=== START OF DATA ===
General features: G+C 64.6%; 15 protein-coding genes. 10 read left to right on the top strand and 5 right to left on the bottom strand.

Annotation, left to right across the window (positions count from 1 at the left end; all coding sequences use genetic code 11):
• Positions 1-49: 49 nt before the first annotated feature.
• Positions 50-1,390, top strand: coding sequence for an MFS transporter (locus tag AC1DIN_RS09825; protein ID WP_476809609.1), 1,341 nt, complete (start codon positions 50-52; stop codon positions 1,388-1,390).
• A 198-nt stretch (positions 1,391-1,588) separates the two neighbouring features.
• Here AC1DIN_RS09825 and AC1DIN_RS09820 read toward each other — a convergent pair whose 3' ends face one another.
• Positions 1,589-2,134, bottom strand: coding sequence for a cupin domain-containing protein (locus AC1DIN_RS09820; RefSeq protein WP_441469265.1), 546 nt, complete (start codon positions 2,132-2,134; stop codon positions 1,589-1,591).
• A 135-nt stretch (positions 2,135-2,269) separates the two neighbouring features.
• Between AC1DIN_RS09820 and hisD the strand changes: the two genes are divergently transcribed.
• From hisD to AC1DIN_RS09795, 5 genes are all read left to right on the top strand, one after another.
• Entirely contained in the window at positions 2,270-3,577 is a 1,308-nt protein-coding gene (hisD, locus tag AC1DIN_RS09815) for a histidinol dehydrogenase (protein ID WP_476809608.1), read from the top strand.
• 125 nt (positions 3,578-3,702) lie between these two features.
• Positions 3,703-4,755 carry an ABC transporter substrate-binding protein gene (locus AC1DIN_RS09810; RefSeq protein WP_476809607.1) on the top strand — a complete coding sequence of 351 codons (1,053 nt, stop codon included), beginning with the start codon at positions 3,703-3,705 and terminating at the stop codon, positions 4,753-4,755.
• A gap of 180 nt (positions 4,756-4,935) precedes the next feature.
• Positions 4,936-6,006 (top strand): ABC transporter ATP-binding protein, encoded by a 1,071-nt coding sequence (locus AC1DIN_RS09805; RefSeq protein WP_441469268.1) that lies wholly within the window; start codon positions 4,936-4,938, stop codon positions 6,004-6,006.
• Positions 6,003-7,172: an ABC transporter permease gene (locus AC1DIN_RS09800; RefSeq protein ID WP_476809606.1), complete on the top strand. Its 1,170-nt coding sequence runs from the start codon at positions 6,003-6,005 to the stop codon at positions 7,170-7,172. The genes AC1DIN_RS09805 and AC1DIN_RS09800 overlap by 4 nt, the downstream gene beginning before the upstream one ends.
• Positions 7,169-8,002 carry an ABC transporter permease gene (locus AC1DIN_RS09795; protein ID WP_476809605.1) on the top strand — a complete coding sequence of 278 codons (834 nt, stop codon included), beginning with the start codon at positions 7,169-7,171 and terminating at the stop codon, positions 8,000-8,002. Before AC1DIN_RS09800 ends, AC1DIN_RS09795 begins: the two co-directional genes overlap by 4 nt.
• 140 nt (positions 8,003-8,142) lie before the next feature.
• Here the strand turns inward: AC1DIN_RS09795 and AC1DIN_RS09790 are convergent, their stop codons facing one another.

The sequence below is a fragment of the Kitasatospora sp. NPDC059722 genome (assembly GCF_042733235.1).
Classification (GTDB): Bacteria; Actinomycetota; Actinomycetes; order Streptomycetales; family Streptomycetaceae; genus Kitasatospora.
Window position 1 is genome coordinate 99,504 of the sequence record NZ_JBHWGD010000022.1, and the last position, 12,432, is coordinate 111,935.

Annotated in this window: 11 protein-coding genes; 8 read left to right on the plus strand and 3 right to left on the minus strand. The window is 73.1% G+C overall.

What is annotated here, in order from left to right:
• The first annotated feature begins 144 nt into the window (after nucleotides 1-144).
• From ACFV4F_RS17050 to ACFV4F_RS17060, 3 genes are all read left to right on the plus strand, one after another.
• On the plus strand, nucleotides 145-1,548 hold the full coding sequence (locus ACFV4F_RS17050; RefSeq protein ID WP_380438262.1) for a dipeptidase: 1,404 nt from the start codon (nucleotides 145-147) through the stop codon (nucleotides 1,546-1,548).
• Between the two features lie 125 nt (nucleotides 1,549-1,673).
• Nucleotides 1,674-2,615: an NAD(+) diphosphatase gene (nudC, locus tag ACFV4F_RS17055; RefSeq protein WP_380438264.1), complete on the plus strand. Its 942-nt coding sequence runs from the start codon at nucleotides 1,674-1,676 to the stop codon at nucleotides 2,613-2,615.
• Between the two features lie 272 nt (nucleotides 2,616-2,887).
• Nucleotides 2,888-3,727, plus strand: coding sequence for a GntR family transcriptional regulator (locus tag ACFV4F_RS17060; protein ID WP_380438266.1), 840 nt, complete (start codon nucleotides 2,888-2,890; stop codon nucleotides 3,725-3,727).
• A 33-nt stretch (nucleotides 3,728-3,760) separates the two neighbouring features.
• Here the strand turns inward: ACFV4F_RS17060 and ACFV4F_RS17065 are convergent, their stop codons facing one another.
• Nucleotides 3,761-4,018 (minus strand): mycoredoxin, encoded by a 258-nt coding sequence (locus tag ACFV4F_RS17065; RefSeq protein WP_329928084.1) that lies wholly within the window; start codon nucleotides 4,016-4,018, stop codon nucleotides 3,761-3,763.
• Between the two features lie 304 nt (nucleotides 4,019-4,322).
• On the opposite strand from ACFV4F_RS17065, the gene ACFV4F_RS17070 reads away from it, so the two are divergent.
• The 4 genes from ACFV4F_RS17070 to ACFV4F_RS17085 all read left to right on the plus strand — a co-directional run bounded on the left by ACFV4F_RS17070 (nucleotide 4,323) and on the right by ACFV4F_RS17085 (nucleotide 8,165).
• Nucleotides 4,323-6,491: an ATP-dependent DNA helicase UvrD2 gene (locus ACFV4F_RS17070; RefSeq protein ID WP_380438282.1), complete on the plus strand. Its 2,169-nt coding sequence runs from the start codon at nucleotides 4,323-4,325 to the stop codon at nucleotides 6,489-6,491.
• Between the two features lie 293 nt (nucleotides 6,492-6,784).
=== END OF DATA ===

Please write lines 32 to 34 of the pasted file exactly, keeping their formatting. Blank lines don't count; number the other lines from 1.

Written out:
• A 33-nt stretch (nucleotides 3,728-3,760) separates the two neighbouring features.
• Here the strand turns inward: ACFV4F_RS17060 and ACFV4F_RS17065 are convergent, their stop codons facing one another.
• Nucleotides 3,761-4,018 (minus strand): mycoredoxin, encoded by a 258-nt coding sequence (locus tag ACFV4F_RS17065; RefSeq protein WP_329928084.1) that lies wholly within the window; start codon nucleotides 4,016-4,018, stop codon nucleotides 3,761-3,763.